According to an article posted on WebMD, some people rely on ultra-processed foods for up to 60 percent of their diet. While they tend to be convenient, ultra-processed foods are rarely healthy. They typically contained excess sugar, salt, and other ingredients that can have harmful effects on the body. Eating too many of them can lead to serious health problems, like obesity.
The truth is, it’s nearly impossible to avoid eating some processed foods. That’s true even for people who prepare all of their own food at home. However, some foods are more processed than others. For example, simply being cleaned and having the parts of a food that cannot be eaten removed, like the shell of a coffee bean, is processing. Other kinds of minimal processing include:
Minimally processing typically doesn’t affect how nutritious the food is, so there’s no need to avoid these kinds of foods.
The middle ground of processing are foods that have salt, sugar, or fat added to them to improve flavor. This means that canned foods and baked breads fall into the category of being moderately processed. When older adults pay attention to the nutrition labels, these foods can still be part of a healthy diet.
Ultra-processed foods are the ones that take many steps to produce. The ingredient labels often include things with difficult to pronounce names that aren’t recognizable as food items. In other words, they aren’t things you’d find growing in a garden or being produced on a farm. Processing adds things like preservatives and artificial colors and other things to change the look and texture of the food.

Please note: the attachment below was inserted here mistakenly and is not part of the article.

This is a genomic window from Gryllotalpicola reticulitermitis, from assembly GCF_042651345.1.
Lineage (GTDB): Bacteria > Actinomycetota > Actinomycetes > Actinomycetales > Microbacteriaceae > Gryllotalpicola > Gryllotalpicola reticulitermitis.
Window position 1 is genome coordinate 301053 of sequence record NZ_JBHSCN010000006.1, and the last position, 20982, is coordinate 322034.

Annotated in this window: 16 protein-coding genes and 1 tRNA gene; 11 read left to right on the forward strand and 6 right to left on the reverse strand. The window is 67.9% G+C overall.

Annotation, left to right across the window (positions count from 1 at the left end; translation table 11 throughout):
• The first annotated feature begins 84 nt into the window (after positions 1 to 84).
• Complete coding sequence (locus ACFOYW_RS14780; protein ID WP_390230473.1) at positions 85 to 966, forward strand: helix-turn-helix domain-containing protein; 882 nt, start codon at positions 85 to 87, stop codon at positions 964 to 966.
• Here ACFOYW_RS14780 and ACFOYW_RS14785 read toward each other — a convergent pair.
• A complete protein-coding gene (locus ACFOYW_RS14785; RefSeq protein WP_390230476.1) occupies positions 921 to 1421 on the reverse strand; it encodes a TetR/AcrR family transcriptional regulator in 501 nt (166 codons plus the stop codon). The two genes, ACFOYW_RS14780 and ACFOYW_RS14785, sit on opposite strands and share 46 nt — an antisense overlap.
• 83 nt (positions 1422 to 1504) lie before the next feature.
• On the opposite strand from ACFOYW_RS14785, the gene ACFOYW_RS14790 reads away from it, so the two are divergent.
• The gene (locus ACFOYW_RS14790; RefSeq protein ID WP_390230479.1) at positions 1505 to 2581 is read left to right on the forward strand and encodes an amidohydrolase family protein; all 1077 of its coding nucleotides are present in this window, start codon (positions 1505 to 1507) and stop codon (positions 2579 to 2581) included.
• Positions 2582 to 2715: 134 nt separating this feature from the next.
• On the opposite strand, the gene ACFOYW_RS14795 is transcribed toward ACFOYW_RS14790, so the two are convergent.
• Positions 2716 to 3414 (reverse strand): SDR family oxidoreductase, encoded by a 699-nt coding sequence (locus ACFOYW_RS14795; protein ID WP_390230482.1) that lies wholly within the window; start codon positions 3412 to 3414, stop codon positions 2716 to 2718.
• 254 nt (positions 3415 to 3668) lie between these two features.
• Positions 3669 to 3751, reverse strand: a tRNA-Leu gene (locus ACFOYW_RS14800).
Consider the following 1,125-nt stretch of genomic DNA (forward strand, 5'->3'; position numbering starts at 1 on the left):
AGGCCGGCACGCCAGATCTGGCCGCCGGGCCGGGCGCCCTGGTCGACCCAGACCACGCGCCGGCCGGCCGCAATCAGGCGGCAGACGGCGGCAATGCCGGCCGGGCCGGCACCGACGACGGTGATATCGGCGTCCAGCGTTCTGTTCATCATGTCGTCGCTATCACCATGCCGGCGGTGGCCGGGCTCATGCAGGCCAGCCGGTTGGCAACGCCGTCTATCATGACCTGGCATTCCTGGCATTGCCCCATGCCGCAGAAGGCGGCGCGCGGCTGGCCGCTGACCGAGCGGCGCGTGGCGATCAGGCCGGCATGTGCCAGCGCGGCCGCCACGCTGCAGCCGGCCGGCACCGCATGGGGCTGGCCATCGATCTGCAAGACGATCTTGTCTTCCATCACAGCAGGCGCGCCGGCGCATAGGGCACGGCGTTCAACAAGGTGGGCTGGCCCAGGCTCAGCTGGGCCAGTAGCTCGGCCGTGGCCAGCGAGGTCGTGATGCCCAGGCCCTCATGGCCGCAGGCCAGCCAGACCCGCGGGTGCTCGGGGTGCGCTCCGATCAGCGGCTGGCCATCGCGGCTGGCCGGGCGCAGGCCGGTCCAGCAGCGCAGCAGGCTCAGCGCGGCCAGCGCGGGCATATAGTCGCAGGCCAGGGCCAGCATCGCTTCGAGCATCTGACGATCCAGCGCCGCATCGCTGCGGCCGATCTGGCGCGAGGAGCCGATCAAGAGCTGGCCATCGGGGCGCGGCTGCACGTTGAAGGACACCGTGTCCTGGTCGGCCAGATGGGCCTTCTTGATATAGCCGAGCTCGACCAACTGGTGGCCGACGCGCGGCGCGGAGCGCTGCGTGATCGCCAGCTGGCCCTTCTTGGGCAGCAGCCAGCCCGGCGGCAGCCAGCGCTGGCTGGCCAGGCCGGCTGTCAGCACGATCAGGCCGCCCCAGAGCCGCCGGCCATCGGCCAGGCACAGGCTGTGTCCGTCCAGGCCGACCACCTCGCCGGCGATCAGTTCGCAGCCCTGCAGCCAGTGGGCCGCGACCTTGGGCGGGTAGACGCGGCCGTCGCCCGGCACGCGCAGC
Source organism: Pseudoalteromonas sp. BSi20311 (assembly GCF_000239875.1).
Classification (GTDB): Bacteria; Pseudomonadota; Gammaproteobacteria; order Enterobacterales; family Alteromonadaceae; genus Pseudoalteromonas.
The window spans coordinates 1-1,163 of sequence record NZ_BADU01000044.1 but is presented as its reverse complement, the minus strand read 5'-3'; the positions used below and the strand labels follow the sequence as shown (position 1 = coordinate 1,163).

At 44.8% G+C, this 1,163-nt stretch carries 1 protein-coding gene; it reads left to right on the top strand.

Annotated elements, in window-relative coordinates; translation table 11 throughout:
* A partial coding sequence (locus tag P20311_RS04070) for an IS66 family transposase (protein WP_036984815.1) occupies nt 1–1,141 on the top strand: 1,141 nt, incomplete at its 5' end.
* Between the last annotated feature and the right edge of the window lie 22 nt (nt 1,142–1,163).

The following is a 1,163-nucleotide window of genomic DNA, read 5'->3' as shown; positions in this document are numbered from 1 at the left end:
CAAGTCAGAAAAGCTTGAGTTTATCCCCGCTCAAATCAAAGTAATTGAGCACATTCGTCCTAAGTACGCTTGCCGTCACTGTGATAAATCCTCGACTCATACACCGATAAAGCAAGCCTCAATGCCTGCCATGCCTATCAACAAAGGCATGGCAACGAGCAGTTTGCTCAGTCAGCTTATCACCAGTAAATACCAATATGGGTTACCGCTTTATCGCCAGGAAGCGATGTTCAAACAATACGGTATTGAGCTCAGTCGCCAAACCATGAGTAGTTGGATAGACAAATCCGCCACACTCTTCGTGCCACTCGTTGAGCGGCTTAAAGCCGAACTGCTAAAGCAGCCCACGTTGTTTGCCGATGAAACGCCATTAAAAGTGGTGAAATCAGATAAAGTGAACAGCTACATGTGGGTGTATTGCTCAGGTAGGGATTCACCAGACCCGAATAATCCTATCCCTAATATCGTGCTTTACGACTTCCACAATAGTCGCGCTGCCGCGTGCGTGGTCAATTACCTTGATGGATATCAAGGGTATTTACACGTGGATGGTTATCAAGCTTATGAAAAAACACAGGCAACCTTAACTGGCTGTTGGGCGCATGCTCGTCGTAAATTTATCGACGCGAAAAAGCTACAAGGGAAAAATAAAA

Studies link ultra-processed foods to some serious health conditions, such as:
Although researchers aren’t sure if the problems caused by ultra-processed foods are because of what’s in them or what is not – namely the nutrients people need. Think of it this way, if your aging relative is snacking on a bag of chips they aren’t eating fresh fruit or raw vegetables.
Senior care providers can help to eliminate some of the ultra-processed foods in your aging relative’s diet. A senior care provider can assist the older adult with planning healthy meals and grocery shopping for the ingredients. Since the senior care provider can also cook for your loved one, there is no need for them to rely on processed foods for convenience. The senior care provider can cook fresh meals daily or cook several meals ahead of time and put them in the freezer to be warmed up later.